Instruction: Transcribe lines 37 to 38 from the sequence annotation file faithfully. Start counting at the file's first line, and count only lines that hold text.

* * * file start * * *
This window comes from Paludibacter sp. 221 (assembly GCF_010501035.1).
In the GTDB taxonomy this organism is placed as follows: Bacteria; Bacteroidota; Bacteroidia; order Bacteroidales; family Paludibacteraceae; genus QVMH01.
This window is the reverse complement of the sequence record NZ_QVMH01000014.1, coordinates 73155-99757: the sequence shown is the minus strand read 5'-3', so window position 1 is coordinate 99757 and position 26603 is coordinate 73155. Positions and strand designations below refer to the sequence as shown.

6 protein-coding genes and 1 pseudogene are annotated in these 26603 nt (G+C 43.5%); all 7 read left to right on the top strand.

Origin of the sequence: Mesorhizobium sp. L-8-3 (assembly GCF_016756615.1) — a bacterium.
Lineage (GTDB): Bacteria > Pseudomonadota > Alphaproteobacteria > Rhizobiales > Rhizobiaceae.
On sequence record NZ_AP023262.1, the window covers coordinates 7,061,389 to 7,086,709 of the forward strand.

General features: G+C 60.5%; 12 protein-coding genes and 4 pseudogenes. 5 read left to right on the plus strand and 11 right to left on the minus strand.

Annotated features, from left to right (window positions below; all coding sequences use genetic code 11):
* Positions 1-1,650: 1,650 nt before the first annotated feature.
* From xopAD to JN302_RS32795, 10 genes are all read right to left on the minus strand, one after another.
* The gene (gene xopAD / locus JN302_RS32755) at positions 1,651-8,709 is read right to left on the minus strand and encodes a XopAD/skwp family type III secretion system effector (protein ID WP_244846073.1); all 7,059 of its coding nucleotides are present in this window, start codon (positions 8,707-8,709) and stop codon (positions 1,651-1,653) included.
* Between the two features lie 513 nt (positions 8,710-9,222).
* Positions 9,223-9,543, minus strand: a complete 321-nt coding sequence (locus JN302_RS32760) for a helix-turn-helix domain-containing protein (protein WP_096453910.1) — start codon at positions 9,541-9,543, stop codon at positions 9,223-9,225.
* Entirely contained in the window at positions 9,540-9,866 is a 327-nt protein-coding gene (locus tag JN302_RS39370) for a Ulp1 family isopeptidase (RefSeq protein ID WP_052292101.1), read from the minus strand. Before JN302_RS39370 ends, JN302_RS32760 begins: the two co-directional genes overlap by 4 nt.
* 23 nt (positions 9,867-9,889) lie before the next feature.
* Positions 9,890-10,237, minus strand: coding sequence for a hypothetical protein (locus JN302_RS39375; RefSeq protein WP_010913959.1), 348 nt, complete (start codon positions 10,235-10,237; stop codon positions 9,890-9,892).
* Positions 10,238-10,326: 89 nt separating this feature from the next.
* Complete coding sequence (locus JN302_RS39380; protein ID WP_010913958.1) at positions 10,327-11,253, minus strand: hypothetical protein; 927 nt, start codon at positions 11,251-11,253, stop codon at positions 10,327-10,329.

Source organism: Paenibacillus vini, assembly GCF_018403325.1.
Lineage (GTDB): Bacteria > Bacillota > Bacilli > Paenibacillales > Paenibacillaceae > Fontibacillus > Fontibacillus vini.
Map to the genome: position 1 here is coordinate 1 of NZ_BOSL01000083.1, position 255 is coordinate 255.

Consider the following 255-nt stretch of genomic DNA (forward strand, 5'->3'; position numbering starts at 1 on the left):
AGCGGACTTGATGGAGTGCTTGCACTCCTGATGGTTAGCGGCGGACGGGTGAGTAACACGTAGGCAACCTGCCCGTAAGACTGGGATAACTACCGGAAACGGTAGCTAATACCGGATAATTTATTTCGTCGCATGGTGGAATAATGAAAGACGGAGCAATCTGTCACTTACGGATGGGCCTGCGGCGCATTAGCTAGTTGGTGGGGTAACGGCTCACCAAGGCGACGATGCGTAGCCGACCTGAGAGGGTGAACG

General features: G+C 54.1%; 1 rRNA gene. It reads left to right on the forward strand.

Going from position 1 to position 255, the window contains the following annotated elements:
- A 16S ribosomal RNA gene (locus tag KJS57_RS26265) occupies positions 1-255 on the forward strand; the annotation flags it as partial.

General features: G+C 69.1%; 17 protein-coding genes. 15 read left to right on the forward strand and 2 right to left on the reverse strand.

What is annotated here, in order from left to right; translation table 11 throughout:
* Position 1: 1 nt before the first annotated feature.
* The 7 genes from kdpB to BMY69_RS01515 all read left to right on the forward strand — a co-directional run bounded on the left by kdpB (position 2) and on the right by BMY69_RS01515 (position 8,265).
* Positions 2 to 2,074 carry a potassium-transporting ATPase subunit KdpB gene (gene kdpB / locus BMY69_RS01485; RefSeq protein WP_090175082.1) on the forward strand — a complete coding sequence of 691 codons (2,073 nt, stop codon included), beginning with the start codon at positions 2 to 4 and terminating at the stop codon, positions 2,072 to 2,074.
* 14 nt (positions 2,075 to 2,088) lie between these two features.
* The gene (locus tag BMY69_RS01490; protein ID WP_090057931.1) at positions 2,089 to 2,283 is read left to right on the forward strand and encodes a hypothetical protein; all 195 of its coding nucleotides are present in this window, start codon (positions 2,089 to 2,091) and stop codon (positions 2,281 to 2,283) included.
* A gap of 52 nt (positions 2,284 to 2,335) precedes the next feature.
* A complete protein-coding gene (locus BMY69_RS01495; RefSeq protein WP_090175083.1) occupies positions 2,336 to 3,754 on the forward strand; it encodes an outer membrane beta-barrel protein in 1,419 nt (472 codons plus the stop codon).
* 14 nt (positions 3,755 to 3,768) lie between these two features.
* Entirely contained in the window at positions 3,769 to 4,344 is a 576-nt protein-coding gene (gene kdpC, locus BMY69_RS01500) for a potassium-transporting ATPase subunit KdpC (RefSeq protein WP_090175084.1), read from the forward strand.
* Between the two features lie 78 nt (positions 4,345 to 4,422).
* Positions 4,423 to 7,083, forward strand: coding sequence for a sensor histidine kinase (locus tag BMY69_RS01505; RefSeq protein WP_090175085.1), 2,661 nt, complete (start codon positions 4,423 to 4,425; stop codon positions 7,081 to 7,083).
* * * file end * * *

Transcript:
* 14 nt (positions 3,755 to 3,768) lie between these two features.
* Entirely contained in the window at positions 3,769 to 4,344 is a 576-nt protein-coding gene (gene kdpC, locus BMY69_RS01500) for a potassium-transporting ATPase subunit KdpC (RefSeq protein WP_090175084.1), read from the forward strand.